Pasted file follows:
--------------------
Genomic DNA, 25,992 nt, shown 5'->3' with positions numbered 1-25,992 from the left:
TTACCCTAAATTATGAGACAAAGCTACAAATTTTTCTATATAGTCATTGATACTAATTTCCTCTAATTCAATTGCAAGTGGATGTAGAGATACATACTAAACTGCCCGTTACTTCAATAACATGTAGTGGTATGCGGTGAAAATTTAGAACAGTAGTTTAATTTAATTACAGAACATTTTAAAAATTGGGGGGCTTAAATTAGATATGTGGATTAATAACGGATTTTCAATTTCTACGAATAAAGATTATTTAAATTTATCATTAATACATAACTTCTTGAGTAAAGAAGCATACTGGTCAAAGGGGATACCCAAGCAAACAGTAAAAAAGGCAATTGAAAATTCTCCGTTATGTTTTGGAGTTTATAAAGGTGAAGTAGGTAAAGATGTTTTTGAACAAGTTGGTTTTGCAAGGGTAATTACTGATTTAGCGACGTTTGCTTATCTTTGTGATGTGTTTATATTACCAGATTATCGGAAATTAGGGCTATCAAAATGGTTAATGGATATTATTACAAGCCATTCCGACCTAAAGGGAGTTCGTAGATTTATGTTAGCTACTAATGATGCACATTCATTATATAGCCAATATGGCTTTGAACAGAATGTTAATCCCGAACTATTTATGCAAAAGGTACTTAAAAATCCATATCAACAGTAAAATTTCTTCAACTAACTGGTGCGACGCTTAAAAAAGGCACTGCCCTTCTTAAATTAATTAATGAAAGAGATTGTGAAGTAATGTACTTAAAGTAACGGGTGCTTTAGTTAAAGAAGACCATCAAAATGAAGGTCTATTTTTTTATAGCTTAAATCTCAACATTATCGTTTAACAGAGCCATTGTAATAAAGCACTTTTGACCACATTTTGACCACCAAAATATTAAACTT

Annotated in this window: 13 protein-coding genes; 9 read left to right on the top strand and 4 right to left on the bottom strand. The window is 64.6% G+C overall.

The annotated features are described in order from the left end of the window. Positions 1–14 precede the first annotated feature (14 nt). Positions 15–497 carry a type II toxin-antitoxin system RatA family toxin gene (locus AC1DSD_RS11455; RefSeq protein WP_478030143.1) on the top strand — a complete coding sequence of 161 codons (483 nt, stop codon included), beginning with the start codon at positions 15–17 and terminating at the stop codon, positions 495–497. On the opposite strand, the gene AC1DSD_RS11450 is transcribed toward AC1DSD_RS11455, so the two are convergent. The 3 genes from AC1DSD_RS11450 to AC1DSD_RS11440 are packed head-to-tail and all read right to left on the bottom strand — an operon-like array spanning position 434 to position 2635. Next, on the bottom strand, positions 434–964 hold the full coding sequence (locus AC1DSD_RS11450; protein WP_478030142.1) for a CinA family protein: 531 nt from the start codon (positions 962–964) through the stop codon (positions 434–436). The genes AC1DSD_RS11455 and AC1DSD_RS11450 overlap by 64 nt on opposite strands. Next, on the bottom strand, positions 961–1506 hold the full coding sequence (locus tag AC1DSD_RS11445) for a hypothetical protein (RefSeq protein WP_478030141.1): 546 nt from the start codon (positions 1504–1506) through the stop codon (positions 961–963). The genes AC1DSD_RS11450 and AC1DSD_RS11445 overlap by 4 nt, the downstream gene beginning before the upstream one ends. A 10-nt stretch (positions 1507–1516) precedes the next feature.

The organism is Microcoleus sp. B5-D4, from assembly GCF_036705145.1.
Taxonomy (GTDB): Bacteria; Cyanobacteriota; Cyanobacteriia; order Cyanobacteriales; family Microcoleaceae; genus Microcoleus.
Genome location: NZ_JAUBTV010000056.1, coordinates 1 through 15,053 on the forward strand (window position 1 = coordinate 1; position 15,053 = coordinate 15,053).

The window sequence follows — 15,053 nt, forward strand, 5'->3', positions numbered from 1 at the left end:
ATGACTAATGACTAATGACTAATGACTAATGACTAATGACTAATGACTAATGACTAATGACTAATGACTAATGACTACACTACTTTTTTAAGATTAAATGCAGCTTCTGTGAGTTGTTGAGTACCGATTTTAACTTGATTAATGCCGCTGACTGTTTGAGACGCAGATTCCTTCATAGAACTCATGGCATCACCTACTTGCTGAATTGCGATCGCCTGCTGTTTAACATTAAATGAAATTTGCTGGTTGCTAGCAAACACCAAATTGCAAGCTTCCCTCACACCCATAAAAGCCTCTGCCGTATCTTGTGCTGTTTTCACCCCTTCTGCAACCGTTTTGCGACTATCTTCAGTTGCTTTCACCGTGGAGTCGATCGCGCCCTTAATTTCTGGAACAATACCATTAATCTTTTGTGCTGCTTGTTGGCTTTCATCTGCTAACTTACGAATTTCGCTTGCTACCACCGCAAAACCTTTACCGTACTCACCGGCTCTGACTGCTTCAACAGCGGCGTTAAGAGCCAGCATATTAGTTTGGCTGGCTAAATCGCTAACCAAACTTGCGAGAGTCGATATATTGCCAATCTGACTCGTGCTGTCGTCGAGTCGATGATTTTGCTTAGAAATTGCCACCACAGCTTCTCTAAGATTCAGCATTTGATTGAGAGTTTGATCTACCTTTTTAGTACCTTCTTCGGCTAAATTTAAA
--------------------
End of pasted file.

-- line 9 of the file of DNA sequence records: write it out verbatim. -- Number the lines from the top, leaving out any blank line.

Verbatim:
ATGACTAATGACTAATGACTAATGACTAATGACTAATGACTAATGACTAATGACTAATGACTAATGACTAATGACTACACTACTTTTTTAAGATTAAATGCAGCTTCTGTGAGTTGTTGAGTACCGATTTTAACTTGATTAATGCCGCTGACTGTTTGAGACGCAGATTCCTTCATAGAACTCATGGCATCACCTACTTGCTGAATTGCGATCGCCTGCTGTTTAACATTAAATGAAATTTGCTGGTTGCTAGCAAACACCAAATTGCAAGCTTCCCTCACACCCATAAAAGCCTCTGCCGTATCTTGTGCTGTTTTCACCCCTTCTGCAACCGTTTTGCGACTATCTTCAGTTGCTTTCACCGTGGAGTCGATCGCGCCCTTAATTTCTGGAACAATACCATTAATCTTTTGTGCTGCTTGTTGGCTTTCATCTGCTAACTTACGAATTTCGCTTGCTACCACCGCAAAACCTTTACCGTACTCACCGGCTCTGACTGCTTCAACAGCGGCGTTAAGAGCCAGCATATTAGTTTGGCTGGCTAAATCGCTAACCAAACTTGCGAGAGTCGATATATTGCCAATCTGACTCGTGCTGTCGTCGAGTCGATGATTTTGCTTAGAAATTGCCACCACAGCTTCTCTAAGATTCAGCATTTGATTGAGAGTTTGATCTACCTTTTTAGTACCTTCTTCGGCTAAATTTAAA